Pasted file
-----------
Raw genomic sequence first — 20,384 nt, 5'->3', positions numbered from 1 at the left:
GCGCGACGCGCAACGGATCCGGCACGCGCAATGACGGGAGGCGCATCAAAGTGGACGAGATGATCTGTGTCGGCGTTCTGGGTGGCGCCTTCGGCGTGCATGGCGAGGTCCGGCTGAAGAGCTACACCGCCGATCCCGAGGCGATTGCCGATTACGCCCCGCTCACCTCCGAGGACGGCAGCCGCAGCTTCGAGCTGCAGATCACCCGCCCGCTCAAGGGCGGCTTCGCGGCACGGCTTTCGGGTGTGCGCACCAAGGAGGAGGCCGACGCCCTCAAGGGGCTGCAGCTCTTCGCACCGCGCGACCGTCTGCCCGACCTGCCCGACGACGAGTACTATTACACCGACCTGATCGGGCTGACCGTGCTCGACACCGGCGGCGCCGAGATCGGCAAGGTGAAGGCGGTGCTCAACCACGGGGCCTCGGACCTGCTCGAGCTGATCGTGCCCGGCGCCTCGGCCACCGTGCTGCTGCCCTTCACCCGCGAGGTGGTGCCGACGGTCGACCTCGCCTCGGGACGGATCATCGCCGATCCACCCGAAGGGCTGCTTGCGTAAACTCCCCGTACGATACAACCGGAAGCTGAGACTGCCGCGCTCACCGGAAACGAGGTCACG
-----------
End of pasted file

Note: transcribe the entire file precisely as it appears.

Raw genomic sequence first — 20,384 nt, 5'->3', positions numbered from 1 at the left:
GCGCGACGCGCAACGGATCCGGCACGCGCAATGACGGGAGGCGCATCAAAGTGGACGAGATGATCTGTGTCGGCGTTCTGGGTGGCGCCTTCGGCGTGCATGGCGAGGTCCGGCTGAAGAGCTACACCGCCGATCCCGAGGCGATTGCCGATTACGCCCCGCTCACCTCCGAGGACGGCAGCCGCAGCTTCGAGCTGCAGATCACCCGCCCGCTCAAGGGCGGCTTCGCGGCACGGCTTTCGGGTGTGCGCACCAAGGAGGAGGCCGACGCCCTCAAGGGGCTGCAGCTCTTCGCACCGCGCGACCGTCTGCCCGACCTGCCCGACGACGAGTACTATTACACCGACCTGATCGGGCTGACCGTGCTCGACACCGGCGGCGCCGAGATCGGCAAGGTGAAGGCGGTGCTCAACCACGGGGCCTCGGACCTGCTCGAGCTGATCGTGCCCGGCGCCTCGGCCACCGTGCTGCTGCCCTTCACCCGCGAGGTGGTGCCGACGGTCGACCTCGCCTCGGGACGGATCATCGCCGATCCACCCGAAGGGCTGCTTGCGTAAACTCCCCGTACGATACAACCGGAAGCTGAGACTGCCGCGCTCACCGGAAACGAGGTCACG